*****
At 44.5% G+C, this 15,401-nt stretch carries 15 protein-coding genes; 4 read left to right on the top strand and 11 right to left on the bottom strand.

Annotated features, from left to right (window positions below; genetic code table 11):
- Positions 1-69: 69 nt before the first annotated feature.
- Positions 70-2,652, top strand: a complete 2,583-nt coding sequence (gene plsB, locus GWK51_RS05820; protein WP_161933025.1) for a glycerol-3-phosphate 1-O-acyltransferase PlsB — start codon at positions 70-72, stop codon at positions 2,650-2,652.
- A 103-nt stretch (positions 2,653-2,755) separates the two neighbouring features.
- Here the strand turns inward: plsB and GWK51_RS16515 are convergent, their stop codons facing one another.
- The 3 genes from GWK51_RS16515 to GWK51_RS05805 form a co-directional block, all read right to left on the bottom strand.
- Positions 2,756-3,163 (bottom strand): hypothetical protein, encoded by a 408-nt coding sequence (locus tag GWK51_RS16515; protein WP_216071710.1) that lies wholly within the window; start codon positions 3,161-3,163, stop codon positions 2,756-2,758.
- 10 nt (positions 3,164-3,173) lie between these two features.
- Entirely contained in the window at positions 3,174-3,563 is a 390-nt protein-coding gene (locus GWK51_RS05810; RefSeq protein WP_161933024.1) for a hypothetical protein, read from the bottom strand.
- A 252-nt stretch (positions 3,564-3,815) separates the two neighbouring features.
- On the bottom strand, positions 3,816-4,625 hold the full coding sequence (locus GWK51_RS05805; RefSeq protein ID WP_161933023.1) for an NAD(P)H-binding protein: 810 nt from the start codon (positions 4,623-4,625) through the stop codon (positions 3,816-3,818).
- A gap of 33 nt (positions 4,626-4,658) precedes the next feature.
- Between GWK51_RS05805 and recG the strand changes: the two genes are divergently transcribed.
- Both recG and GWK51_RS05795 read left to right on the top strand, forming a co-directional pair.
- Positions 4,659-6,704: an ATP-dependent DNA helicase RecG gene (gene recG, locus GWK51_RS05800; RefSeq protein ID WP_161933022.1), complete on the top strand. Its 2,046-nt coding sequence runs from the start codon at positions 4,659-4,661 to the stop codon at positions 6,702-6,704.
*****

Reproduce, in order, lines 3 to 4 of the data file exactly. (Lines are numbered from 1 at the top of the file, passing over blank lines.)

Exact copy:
- Positions 1-69: 69 nt before the first annotated feature.
- Positions 70-2,652, top strand: a complete 2,583-nt coding sequence (gene plsB, locus GWK51_RS05820; protein WP_161933025.1) for a glycerol-3-phosphate 1-O-acyltransferase PlsB — start codon at positions 70-72, stop codon at positions 2,650-2,652.